- Fully Automated – DRS applies both initial placements and load balancing recommendations automatically.
- Partially Automated – DRS applies recommendations only for initial placement.
- Manual – You must apply both initial placement and load balancing recommendations.
DRS Aggression Levels (Migration Threshold)
The DRS aggression level controls the amount of imbalance that is tolerated in the cluster. DRS has five aggression levels ranging between 1 (most conservative) and 5 (most aggressive). The more aggressive the level, the less DRS tolerates imbalance in the cluster. Conversely, the more traditional, the more DRS accepts imbalance. As a result, you might see DRS initiate more migrations and generate a more even load distribution when increasing the aggression level. By default, the DRS aggression level is set to 3.
When the DRS aggression is set to level 1, DRS will not load balance the VMs. Instead, DRS will only apply move recommendations that must be taken either to satisfy hard constraints, such as affinity or anti-affinity rules or to evacuate VMs from a host entering maintenance or standby mode.
DRS automation levels and migration threshold are normally applied at the cluster level. In some cases, you might require DRS to treat some VMs especially. For example, you might decide DRS should not consider a specific VM when generating its recommendations, or you might decide DRS should not migrate that VM at all. You can set VM overrides under Cluster -> Manage -> Settings -> VM Overrides. Here you can set the automation or migration threshold for a VM to a value different than that at the cluster level or even disable them.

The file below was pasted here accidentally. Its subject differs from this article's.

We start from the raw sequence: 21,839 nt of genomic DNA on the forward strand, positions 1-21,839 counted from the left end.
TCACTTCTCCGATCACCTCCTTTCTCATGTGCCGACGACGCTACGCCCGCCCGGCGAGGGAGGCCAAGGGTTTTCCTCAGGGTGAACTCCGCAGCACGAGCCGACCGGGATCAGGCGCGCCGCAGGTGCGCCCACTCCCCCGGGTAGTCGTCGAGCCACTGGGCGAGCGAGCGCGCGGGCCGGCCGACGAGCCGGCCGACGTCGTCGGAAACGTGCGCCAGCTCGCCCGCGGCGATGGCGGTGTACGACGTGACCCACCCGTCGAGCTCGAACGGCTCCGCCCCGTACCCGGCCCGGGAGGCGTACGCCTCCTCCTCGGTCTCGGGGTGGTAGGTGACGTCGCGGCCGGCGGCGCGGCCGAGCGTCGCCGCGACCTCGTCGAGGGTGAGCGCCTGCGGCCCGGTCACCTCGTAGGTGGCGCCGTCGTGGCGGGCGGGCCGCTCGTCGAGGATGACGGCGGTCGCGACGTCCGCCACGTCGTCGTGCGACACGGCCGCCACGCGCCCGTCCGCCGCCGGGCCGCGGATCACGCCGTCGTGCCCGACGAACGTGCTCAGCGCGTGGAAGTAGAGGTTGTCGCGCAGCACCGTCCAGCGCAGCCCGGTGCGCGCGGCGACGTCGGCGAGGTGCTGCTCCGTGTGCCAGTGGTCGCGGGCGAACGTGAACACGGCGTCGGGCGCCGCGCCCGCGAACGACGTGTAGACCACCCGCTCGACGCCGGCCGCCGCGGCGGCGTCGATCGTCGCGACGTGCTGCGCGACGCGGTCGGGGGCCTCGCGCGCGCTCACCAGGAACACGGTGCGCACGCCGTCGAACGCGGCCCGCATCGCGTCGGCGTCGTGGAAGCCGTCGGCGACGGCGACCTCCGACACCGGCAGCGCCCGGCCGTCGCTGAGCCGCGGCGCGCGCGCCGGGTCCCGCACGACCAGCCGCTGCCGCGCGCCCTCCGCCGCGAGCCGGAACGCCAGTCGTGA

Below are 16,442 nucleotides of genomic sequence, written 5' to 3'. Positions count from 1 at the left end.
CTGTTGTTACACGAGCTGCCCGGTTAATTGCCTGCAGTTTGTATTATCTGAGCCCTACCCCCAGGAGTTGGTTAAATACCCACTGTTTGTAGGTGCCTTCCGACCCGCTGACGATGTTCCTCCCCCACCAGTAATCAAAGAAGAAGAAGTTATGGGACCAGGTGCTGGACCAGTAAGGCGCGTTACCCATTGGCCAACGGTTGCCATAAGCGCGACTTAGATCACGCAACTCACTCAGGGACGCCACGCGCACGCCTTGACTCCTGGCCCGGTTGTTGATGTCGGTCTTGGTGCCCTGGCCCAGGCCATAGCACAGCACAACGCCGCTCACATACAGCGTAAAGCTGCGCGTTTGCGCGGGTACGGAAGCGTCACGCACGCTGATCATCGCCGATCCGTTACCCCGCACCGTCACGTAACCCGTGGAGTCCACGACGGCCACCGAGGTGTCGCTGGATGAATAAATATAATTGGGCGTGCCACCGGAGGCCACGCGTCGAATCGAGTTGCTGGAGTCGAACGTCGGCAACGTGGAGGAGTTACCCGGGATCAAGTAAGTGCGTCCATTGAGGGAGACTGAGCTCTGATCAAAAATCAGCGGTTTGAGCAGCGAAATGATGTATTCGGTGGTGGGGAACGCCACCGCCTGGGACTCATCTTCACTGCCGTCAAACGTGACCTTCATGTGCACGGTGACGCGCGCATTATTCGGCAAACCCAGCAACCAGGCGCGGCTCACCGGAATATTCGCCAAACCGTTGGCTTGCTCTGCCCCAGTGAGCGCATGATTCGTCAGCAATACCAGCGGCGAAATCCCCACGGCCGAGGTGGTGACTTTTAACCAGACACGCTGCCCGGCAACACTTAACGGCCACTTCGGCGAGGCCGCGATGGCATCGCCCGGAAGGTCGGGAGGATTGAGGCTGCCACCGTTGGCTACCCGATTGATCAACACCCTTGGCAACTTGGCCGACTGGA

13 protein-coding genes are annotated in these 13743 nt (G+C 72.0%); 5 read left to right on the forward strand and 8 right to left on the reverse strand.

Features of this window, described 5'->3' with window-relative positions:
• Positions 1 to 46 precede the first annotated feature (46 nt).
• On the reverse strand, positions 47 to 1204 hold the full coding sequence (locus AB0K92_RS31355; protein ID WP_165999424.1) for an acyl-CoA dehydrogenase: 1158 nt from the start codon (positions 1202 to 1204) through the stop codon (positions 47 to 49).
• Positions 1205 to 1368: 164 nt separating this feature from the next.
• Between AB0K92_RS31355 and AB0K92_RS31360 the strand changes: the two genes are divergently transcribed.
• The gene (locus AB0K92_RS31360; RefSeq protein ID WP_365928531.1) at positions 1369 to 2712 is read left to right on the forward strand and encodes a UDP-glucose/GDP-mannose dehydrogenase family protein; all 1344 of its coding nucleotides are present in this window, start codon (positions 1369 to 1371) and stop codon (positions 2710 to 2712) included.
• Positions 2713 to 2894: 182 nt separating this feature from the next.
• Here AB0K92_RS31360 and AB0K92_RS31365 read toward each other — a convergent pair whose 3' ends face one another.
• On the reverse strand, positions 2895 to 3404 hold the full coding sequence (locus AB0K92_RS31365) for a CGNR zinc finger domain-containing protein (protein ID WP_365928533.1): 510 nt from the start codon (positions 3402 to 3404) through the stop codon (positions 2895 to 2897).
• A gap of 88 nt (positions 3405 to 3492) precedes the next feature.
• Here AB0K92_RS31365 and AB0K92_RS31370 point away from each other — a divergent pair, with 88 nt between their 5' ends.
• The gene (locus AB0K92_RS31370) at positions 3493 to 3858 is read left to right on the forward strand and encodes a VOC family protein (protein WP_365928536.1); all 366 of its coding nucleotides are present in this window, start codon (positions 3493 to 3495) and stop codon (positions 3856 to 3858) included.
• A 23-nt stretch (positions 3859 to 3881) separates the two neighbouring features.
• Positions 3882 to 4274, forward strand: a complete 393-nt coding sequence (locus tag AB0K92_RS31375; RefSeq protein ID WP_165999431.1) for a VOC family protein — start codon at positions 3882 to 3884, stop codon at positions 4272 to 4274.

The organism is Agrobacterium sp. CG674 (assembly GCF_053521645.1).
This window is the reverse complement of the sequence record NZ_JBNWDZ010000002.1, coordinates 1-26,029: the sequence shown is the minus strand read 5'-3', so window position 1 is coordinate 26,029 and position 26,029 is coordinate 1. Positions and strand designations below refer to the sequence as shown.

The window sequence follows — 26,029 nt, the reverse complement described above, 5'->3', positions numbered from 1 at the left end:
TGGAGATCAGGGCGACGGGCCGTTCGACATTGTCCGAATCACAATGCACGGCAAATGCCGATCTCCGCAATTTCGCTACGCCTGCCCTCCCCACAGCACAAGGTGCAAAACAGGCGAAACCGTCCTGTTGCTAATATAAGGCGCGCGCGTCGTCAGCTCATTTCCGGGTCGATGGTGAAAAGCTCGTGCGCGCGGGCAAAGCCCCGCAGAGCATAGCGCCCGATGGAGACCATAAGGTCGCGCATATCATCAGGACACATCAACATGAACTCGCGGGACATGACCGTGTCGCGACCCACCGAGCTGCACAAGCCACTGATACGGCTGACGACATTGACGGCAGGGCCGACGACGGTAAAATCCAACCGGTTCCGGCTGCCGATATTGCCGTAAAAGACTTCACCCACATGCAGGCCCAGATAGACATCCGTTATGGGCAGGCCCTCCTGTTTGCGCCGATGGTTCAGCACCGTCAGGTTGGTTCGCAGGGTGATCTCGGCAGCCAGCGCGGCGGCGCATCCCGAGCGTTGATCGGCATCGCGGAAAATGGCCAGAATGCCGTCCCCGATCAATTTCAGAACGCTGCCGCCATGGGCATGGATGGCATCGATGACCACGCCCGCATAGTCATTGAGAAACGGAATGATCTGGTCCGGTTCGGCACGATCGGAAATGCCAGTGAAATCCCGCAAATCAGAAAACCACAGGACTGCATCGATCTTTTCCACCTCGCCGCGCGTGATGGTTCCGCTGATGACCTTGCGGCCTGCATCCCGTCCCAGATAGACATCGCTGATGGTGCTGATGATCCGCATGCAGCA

Rules help define special conditions on VMs and hosts in a DRS cluster. Once a rule is set, DRS has to honor it and make recommendations by the rule, along with its placement and load balancing logic.
There are different types of rules that can be set:
- Keep Virtual Machines Together (VM-VM)—This rule ensures that the VMs specified in the rule are always running on the same host.
- Separate Virtual Machines (VM-VM)—This rule will keep the VMs always running on different hosts.
- Virtual Machines to Hosts (VM-Host)—This type of rule is set on groups of one or more VMs and one or more hosts.
- A host or a VM group can be created in the web client, under VM overrides under Cluster -> Manage -> Settings -> VM/Host Groups.
In VM-Host rules, there are sub-rules of type should and must. With these sub-rules, you can specify if a VM group should/must, or should not/must not run on a host group. Sub-rules of type must (mandatory) will always be honored by DRS under all circumstances. However, sub-rules of type should (preferential) are dropped if DRS determines that the imbalance in the Cluster is very high.